Council consensus arose to extend a CHAT program that transitions homeless families into permanent housing—a program, ironically, that currently gets funding from a grant only possible under the shelter crisis declaration.
Coolidge proposed dedicating the full amount to temporary shelter operations and outreach, but his motion died without a second. Instead, the council voted unanimously to allocate $282,933 to CHAT and the balance—$583,213—to sheltering solutions, with outreach, that staff will bring back for approval.
“I’m really excited and happy that funding seems to be going in a good direction where it’s really needed,” CHAT Executive Director Leslie Johnson said afterward, “both for the family housing program that CHAT has, of course, but also for the prospect of having some kind of new shelter program for the people who are still living outdoors, unsheltered.”
That the shelter crisis discussion featured a push from Denlay and Reynolds to declare a “drug addiction and mental health crisis,” either instead of or along with the shelter crisis, wasn’t lost on CHAT co-founder Bob Trausch.
“That’s why we’ve been successful: We get them inside, we stabilize them,” he told the CN&R, adding: “Once they’re in a home, everything changes for people on the street.”
The budget workshop, an annual session at which city staff presents its financial plan and requests for departmental funding, yielded little division on the dais save for Coolidge’s motion about water bottles.
In reviewing a $143 million municipal budget, Coolidge homed in on a fiscal policy that precluded the city from purchasing water in single-use plastic bottles. Staff instead provides drinking water in carafes at meetings. This practice, he explained, represents an added expense for the city.
Councilman Sean Morgan wholeheartedly agreed. (In fact, during the night session, he sipped from a small plastic water bottle.) He also questioned the city’s “fair trade” policy that gives preference to products from developing countries where producers get paid a fair wage, provided the city receives competitive pricing. Morgan seconded Coolidge’s motion, which just barely passed when Councilwoman Deepika Tandon joined Brown and Huber in opposition.
Coolidge told the CN&R that he considers the move sustainable as well as cost-saving, because currently staff filters water that not everyone drinks—from cups that must get placed—versus bottles that can be taken to a local recycler.
“Who am I to weigh the carbon impact or the water impact of both sides of that discussion?” he said. “But I think that’s debatable, and certainly there’s a [quantifiable] staff time involved, and while that’s minor, we should turn off the lights when we leave the council chambers, too—maybe that’s a discussion a council should have.”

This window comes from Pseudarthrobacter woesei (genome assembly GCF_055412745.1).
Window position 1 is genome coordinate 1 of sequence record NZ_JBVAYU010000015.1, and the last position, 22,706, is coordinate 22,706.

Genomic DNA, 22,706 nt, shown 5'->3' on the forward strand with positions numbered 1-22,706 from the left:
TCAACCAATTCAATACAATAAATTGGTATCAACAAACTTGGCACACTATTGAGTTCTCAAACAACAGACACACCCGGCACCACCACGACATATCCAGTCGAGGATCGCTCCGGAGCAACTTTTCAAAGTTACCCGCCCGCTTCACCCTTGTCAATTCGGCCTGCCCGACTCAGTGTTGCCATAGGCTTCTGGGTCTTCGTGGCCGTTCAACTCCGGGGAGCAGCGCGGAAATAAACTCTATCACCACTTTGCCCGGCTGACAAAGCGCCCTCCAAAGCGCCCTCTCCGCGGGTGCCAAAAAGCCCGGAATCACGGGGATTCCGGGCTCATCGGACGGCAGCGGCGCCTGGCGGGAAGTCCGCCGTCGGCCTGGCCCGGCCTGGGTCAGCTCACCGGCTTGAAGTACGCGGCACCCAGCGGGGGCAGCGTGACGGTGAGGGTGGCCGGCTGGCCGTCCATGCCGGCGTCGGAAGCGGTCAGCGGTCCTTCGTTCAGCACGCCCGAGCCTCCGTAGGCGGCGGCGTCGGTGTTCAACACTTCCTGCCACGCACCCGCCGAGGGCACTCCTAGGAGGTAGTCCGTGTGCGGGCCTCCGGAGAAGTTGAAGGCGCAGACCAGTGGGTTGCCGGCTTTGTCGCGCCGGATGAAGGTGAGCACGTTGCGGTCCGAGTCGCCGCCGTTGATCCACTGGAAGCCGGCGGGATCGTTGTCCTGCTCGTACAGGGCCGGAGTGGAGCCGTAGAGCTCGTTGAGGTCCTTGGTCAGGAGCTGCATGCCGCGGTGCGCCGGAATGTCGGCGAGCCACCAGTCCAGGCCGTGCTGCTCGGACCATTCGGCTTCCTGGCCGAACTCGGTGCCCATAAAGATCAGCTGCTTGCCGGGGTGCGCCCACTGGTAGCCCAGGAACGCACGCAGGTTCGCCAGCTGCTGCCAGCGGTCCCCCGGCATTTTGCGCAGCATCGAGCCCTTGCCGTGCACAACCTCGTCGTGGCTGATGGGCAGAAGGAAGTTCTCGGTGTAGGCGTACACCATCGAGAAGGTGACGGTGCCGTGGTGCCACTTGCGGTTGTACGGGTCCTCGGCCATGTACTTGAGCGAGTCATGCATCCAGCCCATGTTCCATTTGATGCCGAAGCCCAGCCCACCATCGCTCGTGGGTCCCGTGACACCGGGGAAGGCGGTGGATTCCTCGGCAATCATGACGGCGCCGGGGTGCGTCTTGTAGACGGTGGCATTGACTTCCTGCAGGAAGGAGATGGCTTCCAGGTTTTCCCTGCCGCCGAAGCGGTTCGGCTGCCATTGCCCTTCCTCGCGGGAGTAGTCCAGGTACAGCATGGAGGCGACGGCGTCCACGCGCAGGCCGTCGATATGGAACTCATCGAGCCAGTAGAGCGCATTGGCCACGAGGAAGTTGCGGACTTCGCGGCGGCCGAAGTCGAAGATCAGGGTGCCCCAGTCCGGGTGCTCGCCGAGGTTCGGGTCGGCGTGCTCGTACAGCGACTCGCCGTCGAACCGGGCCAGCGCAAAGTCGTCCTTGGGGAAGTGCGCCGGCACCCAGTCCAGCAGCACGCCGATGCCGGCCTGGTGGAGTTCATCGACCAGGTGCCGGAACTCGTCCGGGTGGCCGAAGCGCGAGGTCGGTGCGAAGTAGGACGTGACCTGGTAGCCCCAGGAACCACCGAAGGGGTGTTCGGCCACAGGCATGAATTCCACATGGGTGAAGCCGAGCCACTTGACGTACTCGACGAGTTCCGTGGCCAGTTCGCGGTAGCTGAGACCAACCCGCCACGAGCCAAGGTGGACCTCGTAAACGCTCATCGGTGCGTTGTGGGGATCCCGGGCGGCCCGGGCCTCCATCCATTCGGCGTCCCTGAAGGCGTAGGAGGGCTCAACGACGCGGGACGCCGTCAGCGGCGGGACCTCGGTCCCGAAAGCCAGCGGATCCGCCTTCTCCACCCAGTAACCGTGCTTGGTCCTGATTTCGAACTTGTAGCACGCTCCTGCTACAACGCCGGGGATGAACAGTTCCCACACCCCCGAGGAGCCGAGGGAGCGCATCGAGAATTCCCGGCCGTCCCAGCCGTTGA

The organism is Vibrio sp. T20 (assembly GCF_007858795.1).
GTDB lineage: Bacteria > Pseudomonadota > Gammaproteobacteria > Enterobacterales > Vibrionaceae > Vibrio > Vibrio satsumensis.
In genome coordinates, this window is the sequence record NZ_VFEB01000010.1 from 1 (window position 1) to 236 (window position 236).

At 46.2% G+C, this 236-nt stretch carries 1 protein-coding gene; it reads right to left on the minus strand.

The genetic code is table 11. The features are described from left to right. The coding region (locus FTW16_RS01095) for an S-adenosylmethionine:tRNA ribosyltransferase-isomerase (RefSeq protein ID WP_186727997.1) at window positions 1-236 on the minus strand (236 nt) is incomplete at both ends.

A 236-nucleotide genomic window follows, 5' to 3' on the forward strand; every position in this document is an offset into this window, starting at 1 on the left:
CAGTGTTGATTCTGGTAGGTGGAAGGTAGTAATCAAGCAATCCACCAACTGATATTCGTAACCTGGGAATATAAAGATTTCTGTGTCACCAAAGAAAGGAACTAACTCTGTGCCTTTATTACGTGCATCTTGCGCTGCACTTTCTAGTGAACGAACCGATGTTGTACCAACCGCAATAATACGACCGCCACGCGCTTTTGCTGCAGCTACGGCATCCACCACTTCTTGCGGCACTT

Brown, co-author of the Chico Green New Deal to address climate change, criticized the move as “a slap in the face to any environmental effort anywhere. Low-hanging fruit [for encouraging conservation] is to do the best you can to get people to use reusable, refillable water bottles. That motion was haphazard, self-serving and had no rational basis to it—not to mention absolutely threatening the environmental crisis that we’re facing as a nation and a world.”
Otherwise, the council agreed on the plan that staff will bring back at the June 3 council meeting. If ratified then, as projected, it would keep the city in the black while allowing staffing increases in several departments, notably Public Works and Community Development. Staff themed the presentation around The Six Million Dollar Man TV show, referring to the city’s government as the $8 Million Man for going from an $8 million deficit eight years ago to a general fund surplus of $20.3 million now.
Specters still loom. Unfunded pension liability of over $140 million—a debt to the state that claims an increasing amount of the general fund each year—has the city considering a bond issuance; Administrative Services Director Scott Dowell said a public information meeting on the issue will be held June 8. Orme also refloated the notion of a sales tax increase, which the previous council declined to put before voters last November.
“We’ve got a marked improvement in terms of adding in additional time and additional staff in departments that are in desperate need of it, as well as maintaining that fiscal responsibility, pushing forward with that financial future with protections coming in over the next five years in a way that are very encouraging,” Coolidge said. “Having been on the council before, right after the financial crisis that the city experienced, versus being on the council now during this period of time, it’s amazing.”